Time running out to lay charges in February 2014 assault at CAMH
TORONTO, Feb. 20, 2015 /CNW/ - The Ontario Nurses' Association (ONA) is again publicly calling on the Ministry of Labour to enforce the law and lay charges against the Centre for Addiction and Mental Health (CAMH) in relation to a February 2014 assault on a nurse that resulted in her finger being amputated.
"In this incident, which took place on a medium-security forensic unit, our nurse had her finger slammed into a heavy door by a patient with no warning, and the injury crushed the bone in her finger," said ONA President Linda Haslam-Stroud, RN. "The nurse had to be rushed to hospital by ambulance and her finger was amputated. This assault occurred almost a full year ago, yet here we are again, still waiting for the Ministry of Labour to do the right thing and enforce the Occupational Health and Safety Act (OHSA)."
Following the attack, the police charged the patient and the Ministry of Labour investigated. While the inspector did ask a number of questions about assaults on the unit, no orders other than production of documents have been issued to date and there has been silence regarding whether there will be charges against the employer. The Ministry has until one year after the incident to lay charges, time that is quickly running out.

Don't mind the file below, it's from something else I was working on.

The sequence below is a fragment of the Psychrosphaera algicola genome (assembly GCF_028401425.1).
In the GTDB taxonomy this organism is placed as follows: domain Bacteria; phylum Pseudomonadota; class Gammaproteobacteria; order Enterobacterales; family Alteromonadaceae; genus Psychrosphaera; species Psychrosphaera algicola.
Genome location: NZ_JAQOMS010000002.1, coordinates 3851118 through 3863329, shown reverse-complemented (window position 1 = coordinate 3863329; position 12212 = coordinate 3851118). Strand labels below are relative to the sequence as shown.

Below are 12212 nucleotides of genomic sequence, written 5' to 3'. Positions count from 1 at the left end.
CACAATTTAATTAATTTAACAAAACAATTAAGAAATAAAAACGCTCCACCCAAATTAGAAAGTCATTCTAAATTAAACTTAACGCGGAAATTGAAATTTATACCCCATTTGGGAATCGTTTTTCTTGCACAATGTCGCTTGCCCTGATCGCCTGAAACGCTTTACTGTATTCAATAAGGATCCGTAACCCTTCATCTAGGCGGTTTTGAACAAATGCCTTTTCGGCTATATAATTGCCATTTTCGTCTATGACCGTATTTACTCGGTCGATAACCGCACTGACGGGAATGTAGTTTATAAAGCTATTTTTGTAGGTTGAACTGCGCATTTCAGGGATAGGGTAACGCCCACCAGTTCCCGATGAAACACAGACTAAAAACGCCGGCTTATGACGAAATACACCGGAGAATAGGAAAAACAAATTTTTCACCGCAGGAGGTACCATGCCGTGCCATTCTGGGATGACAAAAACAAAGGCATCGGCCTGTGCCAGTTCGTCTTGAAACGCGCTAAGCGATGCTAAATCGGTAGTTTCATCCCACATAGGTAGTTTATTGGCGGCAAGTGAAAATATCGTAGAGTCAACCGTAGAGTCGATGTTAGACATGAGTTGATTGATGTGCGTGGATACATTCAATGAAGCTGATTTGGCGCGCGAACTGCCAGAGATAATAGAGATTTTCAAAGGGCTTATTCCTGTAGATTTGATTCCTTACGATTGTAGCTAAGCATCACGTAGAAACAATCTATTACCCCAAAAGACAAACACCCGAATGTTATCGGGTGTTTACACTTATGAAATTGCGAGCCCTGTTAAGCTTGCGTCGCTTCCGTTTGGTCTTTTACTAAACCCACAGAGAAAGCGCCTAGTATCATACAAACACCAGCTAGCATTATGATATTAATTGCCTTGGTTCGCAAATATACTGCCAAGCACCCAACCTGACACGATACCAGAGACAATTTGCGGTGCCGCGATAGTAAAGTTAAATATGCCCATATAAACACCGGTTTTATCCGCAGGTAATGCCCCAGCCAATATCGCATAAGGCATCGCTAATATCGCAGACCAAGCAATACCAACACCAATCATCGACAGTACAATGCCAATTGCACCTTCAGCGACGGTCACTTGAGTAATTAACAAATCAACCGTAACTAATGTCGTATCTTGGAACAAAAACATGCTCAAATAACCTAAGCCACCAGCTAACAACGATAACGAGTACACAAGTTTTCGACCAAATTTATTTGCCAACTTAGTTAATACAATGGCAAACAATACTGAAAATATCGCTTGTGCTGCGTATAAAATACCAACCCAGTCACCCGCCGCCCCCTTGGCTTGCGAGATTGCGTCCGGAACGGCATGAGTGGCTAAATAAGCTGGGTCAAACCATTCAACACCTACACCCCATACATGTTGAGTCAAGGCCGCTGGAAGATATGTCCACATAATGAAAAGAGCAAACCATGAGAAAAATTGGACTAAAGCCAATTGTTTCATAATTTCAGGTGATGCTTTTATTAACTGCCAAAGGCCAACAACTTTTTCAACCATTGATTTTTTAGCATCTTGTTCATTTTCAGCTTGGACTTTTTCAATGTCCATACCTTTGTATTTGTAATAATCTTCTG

Haslam-Stroud says that CAMH is becoming notorious for failing to adequately address its hazardous dangerous working conditions.
"The number of serious assaults on RNs and health-care workers at CAMH is skyrocketing," she says. "RNs and other caregivers are coming to work each day afraid for their lives, and they are not seeing support from their management or the Ministry. In fact, it is clear that CAMH is not putting in place adequate risk prevention strategies to keep workers safe on the job, and until consistent, clear and punitive action is taken by this government, these outrageous incidents that are hurting our nurses are not going to end."
Haslam-Stroud says ONA local representatives and representatives from the Ontario Public Service Employees' Union (OPSEU) have met with management bi-weekly since the beginning of this year to address these serious problems.
"One thing is certain, and that is that this has to change," says Haslam-Stroud. "CAMH had 514 violent incidents occur over the 2013-14 year, a 29-per-cent increase over the previous year. Something is clearly failing our registered nurses and therefore, our patients. The Ministry must take action now."
The Ontario Nurses' Association (ONA) is the union representing 60,000 registered nurses and allied health professionals, as well as more than 14,000 nursing student affiliates, providing care in hospitals, long-term care facilities, public health, the community, clinics and industry.
SOURCE Ontario Nurses' Association